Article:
It was early 1938 on Earth-Two when Jerry Siegel and Joe Shuster transformed their world’s comics books forever.
Like our own Siegel and Shuster, they were established comics creators, working on DC strips including Slam Bradley and Spy. But they were ambitious, determined to come up with something bigger and better. Something unlike any other strip out there.
And then Siegel reads a wire services account, picked up from the Daily Star, about how a man in a bizarre circus costume solved the Jack Kennedy murder case. He exposed the real killer, saved the falsely accused Evelyn Curry from the chair and saved another man from a lynch mob. He can smash through steel doors, shrug off bullets and leap over a house. And he calls himself — Superman.
Is it some kind of fraud or exaggeration, like some papers are saying? Maybe, but who cares? The guy’s a perfect comic-book concept: visually colorful, heroic, and he makes the strongest men in history look like pikers. The newspaper quotes the eyewitnesses, but a comic strip could show what happened! DC’s been asking for some material to fit in their new Action Comics; what could be more action-packed than Superman?
While that may not be exactly how it happened, it’s close enough for a blog post. The inspiration for which dates back to an article by Rich Morrissey in Mark Gruenwald’s Omniverse fanzine (#2). I’m going to expand on Morrissey’s excellent work to look at the comics of Earth-Two, Earth-One, post-Crisis Earth and Earth-616. My assumption throughout is that just as the other Earths’ history resembles ours, the history of comic books does too, except when canon or logic proves otherwise.
Logic: Comic books obviously didn’t give away the heroes’ identities. Either they presented them with no secret identity (e.g., the Spirit or Quality’s Quicksilver) or they made one up (as Earth-616’s Timely did with the WW II Destroyer). Even without that, the stories wouldn’t be exactly the same as ours. The Justice Society never told anyone about their battle with Ian Karkull (All-Star Squadron Annual #3), so it wouldn’t have been in the comics. Conversely, the All-Star Squadron probably had 1940s comics on Earth-Two, even though we didn’t read about them until the 1980s.
Canon: in our world, Little Boy Blue debuted in our world’s Sensation #1. In the origin story, Tubby and Billy are actually reading Sensation #1 so obviously they weren’t in it. Johnny Quick’s first adventures in our comics were (post-Crisis) just daydreams (All-Star Comics #65).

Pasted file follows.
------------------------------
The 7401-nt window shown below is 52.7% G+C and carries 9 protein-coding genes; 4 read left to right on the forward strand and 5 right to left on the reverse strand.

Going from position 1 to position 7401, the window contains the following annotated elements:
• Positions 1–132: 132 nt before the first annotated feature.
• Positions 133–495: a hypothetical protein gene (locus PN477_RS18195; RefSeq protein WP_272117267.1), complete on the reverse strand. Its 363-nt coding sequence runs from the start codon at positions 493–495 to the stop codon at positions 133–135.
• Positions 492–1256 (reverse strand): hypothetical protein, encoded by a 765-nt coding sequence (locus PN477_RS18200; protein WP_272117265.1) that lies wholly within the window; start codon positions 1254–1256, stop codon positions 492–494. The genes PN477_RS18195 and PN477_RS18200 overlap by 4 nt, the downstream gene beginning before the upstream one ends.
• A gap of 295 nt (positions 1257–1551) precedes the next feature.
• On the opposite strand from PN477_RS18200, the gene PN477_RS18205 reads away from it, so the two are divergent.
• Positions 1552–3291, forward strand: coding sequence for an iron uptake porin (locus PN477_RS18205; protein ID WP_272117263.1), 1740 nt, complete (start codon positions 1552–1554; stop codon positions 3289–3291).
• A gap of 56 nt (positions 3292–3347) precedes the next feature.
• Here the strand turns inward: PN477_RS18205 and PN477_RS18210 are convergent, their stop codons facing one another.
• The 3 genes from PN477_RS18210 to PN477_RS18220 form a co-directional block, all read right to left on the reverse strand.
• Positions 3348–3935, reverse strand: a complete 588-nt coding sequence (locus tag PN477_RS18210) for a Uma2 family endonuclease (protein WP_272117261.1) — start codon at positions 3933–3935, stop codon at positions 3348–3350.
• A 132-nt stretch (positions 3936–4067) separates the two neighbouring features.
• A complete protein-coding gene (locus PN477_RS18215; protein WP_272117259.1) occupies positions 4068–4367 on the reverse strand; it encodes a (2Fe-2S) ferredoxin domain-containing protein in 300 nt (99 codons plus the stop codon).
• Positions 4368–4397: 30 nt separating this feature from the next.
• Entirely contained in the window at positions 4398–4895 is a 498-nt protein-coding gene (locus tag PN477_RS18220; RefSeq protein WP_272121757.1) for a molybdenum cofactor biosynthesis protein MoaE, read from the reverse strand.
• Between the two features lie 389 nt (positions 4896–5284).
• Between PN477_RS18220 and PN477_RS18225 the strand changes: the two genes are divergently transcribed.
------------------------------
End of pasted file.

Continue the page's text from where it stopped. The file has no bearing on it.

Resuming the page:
Getting back to the history, Superman’s adventures were undoubtedly a hit, and undoubtedly inspired other creators (“Bill, it’s Bob Kane. Have you heard about this Bat-Man who fights crime in Gotham City?”). Before long, DC began scooping up every masked mystery man (or woman) who showed up. Or most of them; as the Earth-X heroes started on Earth-Two, perhaps it was Quality Comics who wrote about Earth-Two’s Blackhawk, Plastic Man, Phantom Lady, etc. Other publishers made up fictional superheroes and found a market for them too. All-Star Squadron #36 shows Earth-Two had Fawcett and MLJ books, so I’m guessing they had Timely, Fox, etc. as well. A few comics characters, such as the wacky Geezer (Superman #25) were unique to Earth-Two.
As the superheroes were outlaws and vigilantes, DC probably didn’t bother with negotiating a licensing arrangement; just adapt the news reports or heck, make stuff up if it helps (“They say Wildcat moves like a jungle cat, maybe he has a mystical cat totem to give him power!”). Adults who read the comics may have assumed a lot of the material was exaggerated, even when the story got it right.
World War II could have changed things. FDR considered America’s mystery man a valuable asset in the war effort, giving the government a stake in how DC portrayed the heroes (“The JSA’s bomb-defense formula was a dud, so why not kill the story? You do like having comics available in military PXs, right?). With government input, the stories may have become more accurate. Certainly some creators began working closely with the heroes they wrote about; Simon and Kirby had no qualms asking the Sandman to find out if the Boy Commandos were dead in “Satan Wears a Swastika” (Boy Commandos #1).
But eventually the war ended, the Cold War started and the Justice Society ran headlong into the blacklist. After which — well, that’ll be the next post.
#SFWApro. Covers by Jerry Siegel, Harry G. Peter.